And last but not the least, the followers. In as much as having the comfort and guidance of shepherds in the form of religious leaders is critical, we must understand that they are first of all human, with their own form of imperfections and sentiments. The interpretation of religious beliefs and practice will sometimes vary, hence the main reason why due diligence and building your own personal journey with your maker is critical.

There will be those who want to prey on the ignorance and poverty of the masses. There will be those who nurse an underlying agenda other than what God expects. We must be conscious and careful, and if possible take everything to our maker personally in prayer and meditation for him to actually guide us and provide the peace we require. We cannot and should not take every instruction, interpretation and guidance that comes from pastors hook, line and sinker.

Religion and its practice is no longer what it used to be. There is a changing face globally and the genuine institutions have a firm focus on humanity and making the world a better place regardless of the religious and social inclination/class. This in itself is the true form of our maker and the love he demands of us to show one another. For this to occur seamlessly, we should consider the reality that some of the doctrines and religious beliefs we were born into will become obsolete and the overarching principle should be an aim to love one another unconditionally regardless of social, gender, cultural and economic constructs.

Dignity in Labour
The gap in perception of what is right and wrong goes slimmer by the day. All in the name of doing what makes you happy? In a larger context, I am scared and equally terrified that the society, especially in the social media era, is now gradually relegating the important principles embedded in hard work and making a honest living. We shame and look at certain jobs with detest because they do not fit into our idea of wealth and elegance. As long as the end product is flashy cars, mansions and wealth, the source of income is gradually taking lesser relevance.

While all these lay a bad precedent, especially for kids unborn and growing up, I am afraid we are nearing a time when borderline vices like drug trafficking, scam, embezzlement of funds, and corruption are beginning to seem okay as long as they deliver the luxuries of life. Even worse, we have now seen cases where losers are made of those who refuse to toe the line of these vices and stick to their legitimate means of livelihood.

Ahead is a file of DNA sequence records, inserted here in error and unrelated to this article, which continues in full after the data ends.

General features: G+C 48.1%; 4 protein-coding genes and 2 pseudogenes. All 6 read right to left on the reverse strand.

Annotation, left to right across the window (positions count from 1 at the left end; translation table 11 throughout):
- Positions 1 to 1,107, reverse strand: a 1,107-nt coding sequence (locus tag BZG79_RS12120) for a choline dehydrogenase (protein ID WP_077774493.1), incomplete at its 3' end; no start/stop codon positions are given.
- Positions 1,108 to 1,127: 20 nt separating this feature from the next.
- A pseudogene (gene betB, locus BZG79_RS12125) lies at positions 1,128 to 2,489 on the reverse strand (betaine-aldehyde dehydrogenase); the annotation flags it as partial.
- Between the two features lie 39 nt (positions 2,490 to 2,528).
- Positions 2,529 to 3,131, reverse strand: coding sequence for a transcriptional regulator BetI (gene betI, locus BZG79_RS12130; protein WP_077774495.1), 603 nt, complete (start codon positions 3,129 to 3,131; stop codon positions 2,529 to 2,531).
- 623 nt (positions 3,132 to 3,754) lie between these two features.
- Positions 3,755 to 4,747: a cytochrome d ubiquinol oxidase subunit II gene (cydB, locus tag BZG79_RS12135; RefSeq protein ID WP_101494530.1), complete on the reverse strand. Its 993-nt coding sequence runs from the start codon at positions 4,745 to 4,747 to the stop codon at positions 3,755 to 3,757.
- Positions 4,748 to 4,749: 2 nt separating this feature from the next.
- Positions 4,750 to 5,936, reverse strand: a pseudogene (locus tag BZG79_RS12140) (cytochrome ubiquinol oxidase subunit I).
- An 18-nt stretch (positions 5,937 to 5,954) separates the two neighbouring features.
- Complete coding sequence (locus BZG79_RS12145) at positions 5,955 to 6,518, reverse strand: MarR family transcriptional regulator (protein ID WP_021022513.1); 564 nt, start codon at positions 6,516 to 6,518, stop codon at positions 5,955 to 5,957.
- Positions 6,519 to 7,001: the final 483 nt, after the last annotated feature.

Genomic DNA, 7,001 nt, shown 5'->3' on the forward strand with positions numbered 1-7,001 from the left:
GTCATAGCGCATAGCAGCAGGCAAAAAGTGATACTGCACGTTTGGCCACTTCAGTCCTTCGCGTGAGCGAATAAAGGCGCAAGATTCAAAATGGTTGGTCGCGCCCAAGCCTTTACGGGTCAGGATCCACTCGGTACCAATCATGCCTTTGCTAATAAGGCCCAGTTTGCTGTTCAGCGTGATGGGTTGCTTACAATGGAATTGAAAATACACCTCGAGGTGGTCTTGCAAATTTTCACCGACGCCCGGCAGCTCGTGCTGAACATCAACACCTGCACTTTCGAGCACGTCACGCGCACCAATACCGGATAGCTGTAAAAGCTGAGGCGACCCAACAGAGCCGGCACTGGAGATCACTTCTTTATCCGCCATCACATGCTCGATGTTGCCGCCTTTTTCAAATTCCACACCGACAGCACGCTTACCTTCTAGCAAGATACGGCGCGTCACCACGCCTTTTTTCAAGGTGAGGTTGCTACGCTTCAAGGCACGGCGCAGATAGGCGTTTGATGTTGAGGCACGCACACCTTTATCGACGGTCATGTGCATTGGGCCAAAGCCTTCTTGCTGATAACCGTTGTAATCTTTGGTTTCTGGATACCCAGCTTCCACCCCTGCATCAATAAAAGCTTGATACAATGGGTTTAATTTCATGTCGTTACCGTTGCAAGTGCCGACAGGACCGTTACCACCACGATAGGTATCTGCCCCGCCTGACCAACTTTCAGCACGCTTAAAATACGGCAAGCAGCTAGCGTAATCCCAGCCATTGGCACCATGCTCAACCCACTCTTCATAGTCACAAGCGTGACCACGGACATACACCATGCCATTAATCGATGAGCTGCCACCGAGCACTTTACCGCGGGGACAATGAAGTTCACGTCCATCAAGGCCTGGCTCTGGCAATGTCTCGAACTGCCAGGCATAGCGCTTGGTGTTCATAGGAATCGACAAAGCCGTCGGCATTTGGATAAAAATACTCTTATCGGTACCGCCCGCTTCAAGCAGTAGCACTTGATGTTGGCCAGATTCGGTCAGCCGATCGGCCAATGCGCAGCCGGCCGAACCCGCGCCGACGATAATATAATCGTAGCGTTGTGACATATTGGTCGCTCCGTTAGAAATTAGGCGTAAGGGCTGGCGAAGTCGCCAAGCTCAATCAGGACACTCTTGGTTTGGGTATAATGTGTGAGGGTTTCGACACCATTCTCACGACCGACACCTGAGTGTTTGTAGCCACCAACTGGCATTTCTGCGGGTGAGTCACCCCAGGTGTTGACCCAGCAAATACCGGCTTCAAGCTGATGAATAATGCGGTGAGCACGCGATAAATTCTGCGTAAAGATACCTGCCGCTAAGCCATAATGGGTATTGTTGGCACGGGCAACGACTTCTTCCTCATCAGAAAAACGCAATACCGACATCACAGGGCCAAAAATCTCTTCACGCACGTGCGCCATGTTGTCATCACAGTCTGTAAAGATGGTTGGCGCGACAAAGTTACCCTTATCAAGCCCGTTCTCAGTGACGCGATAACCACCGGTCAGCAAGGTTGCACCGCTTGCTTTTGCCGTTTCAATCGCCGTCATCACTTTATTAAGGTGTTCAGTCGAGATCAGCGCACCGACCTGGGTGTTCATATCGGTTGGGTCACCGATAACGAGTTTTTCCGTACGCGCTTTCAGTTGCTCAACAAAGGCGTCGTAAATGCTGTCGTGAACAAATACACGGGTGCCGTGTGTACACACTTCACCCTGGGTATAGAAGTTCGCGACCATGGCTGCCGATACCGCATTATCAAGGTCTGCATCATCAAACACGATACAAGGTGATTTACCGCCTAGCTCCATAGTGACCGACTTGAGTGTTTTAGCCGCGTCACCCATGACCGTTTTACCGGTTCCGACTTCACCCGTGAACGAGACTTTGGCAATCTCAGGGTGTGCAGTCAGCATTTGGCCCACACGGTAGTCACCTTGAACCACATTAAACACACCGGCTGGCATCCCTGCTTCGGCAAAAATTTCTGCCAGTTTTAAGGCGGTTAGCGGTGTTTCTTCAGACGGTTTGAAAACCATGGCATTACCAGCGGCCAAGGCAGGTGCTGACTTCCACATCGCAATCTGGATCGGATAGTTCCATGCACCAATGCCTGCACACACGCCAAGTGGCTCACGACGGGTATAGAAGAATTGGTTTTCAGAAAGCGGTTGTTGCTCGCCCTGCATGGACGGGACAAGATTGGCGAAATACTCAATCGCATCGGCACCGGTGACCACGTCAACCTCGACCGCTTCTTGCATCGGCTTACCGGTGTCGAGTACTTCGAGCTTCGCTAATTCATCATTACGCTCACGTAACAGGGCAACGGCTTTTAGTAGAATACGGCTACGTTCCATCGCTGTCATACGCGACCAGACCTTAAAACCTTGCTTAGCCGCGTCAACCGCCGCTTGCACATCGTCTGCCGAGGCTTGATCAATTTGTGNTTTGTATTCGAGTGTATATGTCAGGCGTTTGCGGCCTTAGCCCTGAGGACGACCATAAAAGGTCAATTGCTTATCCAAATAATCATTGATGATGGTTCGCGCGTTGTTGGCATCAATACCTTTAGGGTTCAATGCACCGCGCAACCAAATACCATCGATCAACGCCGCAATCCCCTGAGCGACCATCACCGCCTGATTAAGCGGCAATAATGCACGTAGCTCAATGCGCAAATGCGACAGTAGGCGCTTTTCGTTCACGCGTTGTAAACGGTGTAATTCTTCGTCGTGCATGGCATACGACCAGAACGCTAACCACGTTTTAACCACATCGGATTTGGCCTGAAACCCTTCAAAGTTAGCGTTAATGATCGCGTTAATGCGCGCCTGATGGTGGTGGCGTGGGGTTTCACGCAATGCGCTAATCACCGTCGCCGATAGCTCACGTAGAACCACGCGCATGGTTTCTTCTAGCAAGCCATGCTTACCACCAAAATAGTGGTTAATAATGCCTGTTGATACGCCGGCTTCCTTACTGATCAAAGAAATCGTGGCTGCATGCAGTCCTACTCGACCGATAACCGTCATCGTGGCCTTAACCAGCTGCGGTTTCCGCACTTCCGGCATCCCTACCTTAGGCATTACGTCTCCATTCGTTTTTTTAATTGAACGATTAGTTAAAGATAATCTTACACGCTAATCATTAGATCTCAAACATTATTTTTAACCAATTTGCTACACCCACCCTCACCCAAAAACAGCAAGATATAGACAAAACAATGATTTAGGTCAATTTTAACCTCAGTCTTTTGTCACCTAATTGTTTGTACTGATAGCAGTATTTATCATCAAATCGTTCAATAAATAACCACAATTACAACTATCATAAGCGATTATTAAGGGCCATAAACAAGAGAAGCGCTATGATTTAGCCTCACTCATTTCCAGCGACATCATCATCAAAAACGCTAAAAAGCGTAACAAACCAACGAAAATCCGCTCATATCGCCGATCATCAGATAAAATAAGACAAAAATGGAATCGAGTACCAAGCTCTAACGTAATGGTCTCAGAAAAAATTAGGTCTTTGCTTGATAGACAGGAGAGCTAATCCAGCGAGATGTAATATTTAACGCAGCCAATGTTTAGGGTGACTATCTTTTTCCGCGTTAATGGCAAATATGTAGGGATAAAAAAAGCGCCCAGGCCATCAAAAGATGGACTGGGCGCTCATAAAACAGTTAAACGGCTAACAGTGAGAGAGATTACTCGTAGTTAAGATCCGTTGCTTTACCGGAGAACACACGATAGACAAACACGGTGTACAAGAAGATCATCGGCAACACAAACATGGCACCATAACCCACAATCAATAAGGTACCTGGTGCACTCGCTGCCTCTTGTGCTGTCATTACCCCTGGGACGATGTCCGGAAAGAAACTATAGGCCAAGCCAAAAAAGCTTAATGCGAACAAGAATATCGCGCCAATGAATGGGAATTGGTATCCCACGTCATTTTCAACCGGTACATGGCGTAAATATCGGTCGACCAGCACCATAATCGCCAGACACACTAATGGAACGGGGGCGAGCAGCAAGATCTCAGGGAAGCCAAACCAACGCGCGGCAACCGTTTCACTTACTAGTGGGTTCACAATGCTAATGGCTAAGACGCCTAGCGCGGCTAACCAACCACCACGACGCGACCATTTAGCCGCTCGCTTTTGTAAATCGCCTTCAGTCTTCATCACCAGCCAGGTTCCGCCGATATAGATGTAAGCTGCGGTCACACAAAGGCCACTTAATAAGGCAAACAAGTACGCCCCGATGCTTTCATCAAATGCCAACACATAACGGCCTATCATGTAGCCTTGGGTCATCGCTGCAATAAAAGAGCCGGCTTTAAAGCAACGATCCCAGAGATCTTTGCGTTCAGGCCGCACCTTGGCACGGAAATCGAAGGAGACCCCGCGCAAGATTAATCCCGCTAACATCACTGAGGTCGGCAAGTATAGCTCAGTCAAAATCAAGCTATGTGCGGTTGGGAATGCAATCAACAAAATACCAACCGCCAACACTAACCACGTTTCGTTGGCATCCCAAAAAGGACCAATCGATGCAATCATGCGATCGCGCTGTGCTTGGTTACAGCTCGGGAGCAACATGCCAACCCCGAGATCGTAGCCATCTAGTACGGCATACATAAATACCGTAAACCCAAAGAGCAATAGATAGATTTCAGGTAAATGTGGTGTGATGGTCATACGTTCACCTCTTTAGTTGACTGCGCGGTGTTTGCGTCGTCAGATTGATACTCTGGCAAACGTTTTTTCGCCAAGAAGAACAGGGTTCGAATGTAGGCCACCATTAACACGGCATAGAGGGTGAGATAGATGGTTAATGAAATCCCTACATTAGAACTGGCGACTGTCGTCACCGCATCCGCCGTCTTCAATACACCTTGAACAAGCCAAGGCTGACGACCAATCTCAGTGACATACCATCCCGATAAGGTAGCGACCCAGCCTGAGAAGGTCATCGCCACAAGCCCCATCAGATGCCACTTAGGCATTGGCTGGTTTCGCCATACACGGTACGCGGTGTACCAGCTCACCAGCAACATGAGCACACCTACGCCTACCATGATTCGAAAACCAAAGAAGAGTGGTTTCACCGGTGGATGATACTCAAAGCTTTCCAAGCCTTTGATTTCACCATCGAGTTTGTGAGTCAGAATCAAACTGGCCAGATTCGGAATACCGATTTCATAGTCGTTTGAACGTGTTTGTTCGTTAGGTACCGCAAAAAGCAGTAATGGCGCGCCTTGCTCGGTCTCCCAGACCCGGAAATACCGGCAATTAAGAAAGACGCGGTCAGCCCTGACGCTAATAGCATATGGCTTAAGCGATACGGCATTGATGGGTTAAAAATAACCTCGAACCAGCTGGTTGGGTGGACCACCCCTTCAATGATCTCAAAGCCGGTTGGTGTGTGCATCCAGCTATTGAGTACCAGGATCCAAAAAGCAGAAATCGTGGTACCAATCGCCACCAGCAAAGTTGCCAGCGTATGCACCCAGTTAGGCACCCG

If you are yet to catch my drift, here it is: the S.I unit of wealth is not what they used to be, and rightly so. Wealth doesn’t come with fat bank accounts any longer, true wealth that is. These days, wealth is a reflection of how much love, happiness and hope you have to give regardless of the turmoil. Bags and bundles of happiness, this is the new reflection and definition of true wealth.

While it is very easy and convenient to lose grip of what matters, owing to the growing aesthetic value of the world we now live in, we should never make the mistake and conclude that real work is now for slackers and dullards. If we resort to this line of thinking and get away with it, we only create a deeper hole for the next generation of kids growing up and unborn. We would have created a precedent of just get rich and famous, regardless of what it takes. We would have created a precedent where the next generation is unable to think of creative and legitimate ways to make wealth while solving real-life problems. And in the process, we might become a society with problems that might never get solved because we are no longer wired to think. No one will explore their talent and leave a positive impact without harming their moral compass and conscience.

Finally, you have got to be your own biggest fan. Hype yourself, dream, make moves to improve yourself across the board, embrace the little victories, learn from the not so good experiences, and most importantly, live and daily fight for happiness. That’s the best you can do.

Photo Credit: Dreamstime

Babafemi “Jay” Aderounmu is a Certified International Manager and Business Development Professional with substantial international and local experience working with start-ups, mid-sized and multinational establishments. In writing, I have been able to find expression for my yearnings, passion and surrounding experiences which all together have daily gratified my journey towards fulfilment.

1 Comment

  1. AdaAda

    September 18, 2018 at 7:07 pm

    Thank you for this.??